Finally, firms that rely heavily on imports, either of components or raw materials can also suffer as the dollar weakens. What’s good for the exporter is bad for the importer, and on balance the US is a net importer.

–Stuart Burns

The German manufacturing sector has been enduringly robust over the last 30 years. Even recently, a developed mature economy which still generates a lot of its GDP from manufacturing has proved extremely resilient in the face of persistently high European Central Bank interest rates and rising raw material costs. Much of this is down to efficiency improvements squeezed out of the manufacturing sector in the first half of the decade, investments in automation, outsourcing of components and services to Eastern Europe and low wage inflation. Germany is the core economy in the Euro zone, those EU countries that have adopted the single currency.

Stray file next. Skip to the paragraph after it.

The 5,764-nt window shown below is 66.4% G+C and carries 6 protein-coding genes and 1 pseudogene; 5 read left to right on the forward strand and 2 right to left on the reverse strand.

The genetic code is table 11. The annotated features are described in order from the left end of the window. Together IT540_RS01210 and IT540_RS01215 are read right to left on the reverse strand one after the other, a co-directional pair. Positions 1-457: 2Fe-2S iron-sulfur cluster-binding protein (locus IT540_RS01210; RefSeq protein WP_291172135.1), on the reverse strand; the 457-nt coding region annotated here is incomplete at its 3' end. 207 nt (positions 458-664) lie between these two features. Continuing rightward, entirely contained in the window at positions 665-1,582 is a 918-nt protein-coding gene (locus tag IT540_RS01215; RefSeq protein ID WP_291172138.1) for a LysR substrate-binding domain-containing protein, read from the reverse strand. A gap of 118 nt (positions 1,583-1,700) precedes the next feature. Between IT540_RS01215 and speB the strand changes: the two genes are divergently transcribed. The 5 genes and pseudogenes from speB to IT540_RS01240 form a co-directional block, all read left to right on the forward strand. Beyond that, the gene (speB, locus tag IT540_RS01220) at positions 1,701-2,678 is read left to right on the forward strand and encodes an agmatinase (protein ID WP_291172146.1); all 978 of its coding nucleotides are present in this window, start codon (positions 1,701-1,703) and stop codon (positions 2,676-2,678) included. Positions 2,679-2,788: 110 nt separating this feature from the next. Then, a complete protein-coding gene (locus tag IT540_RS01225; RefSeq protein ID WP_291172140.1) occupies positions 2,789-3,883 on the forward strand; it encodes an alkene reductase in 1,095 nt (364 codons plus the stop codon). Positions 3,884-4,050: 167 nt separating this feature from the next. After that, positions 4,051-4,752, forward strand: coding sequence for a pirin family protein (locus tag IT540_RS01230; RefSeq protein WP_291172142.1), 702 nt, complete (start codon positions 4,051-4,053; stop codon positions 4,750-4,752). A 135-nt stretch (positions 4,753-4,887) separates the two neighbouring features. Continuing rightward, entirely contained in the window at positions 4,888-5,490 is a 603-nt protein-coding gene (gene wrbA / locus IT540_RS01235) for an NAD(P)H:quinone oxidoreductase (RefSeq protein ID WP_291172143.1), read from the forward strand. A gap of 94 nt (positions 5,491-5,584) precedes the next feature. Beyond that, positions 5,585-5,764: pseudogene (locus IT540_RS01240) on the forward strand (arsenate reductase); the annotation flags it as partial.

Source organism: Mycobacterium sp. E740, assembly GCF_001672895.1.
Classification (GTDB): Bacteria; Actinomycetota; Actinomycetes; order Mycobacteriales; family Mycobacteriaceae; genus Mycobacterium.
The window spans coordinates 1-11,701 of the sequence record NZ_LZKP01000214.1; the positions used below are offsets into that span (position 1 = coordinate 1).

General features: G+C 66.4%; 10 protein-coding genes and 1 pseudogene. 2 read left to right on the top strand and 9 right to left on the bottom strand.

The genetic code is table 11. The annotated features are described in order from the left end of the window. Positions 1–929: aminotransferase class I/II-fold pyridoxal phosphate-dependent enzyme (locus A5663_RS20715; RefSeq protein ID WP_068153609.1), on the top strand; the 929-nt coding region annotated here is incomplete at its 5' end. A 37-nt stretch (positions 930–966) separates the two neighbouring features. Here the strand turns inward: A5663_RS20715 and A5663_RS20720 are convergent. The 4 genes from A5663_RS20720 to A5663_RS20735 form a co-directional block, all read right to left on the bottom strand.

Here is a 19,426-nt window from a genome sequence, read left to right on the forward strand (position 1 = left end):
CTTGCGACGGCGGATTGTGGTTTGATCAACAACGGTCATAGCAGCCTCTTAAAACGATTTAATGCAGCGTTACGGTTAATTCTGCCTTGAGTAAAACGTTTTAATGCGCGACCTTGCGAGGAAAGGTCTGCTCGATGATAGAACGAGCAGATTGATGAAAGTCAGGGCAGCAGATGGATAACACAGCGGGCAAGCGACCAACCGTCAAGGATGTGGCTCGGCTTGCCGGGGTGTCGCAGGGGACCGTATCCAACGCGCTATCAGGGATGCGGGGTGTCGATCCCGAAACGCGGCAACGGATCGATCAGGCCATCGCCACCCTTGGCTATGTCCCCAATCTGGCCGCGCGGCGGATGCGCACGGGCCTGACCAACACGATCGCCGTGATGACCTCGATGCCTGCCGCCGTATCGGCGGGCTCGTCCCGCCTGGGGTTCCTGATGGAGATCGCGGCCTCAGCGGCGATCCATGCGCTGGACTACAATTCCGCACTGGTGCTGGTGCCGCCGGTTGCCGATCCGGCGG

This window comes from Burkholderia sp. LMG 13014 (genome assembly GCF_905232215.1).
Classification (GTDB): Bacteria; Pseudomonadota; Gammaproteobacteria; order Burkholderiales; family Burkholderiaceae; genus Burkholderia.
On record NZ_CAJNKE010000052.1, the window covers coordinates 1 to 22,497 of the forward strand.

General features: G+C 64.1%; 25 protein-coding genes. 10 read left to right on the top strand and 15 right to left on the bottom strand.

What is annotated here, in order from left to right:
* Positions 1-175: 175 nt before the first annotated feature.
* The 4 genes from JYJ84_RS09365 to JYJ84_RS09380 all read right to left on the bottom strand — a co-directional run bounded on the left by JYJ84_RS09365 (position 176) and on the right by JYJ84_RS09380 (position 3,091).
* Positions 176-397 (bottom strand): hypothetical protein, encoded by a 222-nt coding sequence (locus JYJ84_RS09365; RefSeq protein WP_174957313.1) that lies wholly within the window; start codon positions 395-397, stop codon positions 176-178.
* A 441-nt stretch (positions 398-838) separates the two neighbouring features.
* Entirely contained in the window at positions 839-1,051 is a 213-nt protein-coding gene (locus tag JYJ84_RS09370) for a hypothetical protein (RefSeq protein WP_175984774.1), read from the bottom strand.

One advantage manufacturers in the Euro zone have enjoyed over the last few years has, perversely enough, been a strong currency. But that hurts exports you will (rightly) say, look at how a surge in exports is helping US manufacturing in a period of domestic downturn. Quite right but the flip side is it reduces the cost of not only imports but in this case any dollar denominated purchases. So commodities, at least oil and base metals which are largely dollar driven products, should have proved less inflationary for Euro zone manufacturers than for US manufacturers.